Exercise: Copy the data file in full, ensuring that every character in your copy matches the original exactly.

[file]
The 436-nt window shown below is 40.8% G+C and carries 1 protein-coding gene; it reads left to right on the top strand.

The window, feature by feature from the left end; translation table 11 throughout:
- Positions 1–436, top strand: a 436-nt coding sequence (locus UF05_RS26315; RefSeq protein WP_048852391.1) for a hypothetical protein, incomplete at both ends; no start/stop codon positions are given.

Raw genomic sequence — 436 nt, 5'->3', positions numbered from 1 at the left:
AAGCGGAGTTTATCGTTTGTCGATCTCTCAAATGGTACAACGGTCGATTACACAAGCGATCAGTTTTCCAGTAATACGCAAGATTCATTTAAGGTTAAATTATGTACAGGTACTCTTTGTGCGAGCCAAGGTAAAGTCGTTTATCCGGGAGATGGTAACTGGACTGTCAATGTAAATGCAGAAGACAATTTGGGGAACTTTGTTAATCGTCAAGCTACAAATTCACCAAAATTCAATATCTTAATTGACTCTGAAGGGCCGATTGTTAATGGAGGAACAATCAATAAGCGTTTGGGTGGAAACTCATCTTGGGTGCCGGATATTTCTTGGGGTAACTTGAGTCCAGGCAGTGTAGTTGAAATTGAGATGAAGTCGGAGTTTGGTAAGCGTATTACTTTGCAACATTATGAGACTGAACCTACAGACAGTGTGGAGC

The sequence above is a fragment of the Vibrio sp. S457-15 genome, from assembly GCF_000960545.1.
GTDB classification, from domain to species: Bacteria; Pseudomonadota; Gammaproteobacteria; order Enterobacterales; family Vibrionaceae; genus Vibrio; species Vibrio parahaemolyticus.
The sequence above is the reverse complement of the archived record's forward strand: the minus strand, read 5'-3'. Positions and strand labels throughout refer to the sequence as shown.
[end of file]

The 436-nt window shown below is 40.8% G+C and carries 1 protein-coding gene; it reads left to right on the top strand.

The window, feature by feature from the left end; translation table 11 throughout:
- Positions 1–436, top strand: a 436-nt coding sequence (locus UF05_RS26315; RefSeq protein WP_048852391.1) for a hypothetical protein, incomplete at both ends; no start/stop codon positions are given.

Raw genomic sequence — 436 nt, 5'->3', positions numbered from 1 at the left:
AAGCGGAGTTTATCGTTTGTCGATCTCTCAAATGGTACAACGGTCGATTACACAAGCGATCAGTTTTCCAGTAATACGCAAGATTCATTTAAGGTTAAATTATGTACAGGTACTCTTTGTGCGAGCCAAGGTAAAGTCGTTTATCCGGGAGATGGTAACTGGACTGTCAATGTAAATGCAGAAGACAATTTGGGGAACTTTGTTAATCGTCAAGCTACAAATTCACCAAAATTCAATATCTTAATTGACTCTGAAGGGCCGATTGTTAATGGAGGAACAATCAATAAGCGTTTGGGTGGAAACTCATCTTGGGTGCCGGATATTTCTTGGGGTAACTTGAGTCCAGGCAGTGTAGTTGAAATTGAGATGAAGTCGGAGTTTGGTAAGCGTATTACTTTGCAACATTATGAGACTGAACCTACAGACAGTGTGGAGC

The sequence above is a fragment of the Vibrio sp. S457-15 genome, from assembly GCF_000960545.1.
GTDB classification, from domain to species: Bacteria; Pseudomonadota; Gammaproteobacteria; order Enterobacterales; family Vibrionaceae; genus Vibrio; species Vibrio parahaemolyticus.
The sequence above is the reverse complement of the archived record's forward strand: the minus strand, read 5'-3'. Positions and strand labels throughout refer to the sequence as shown.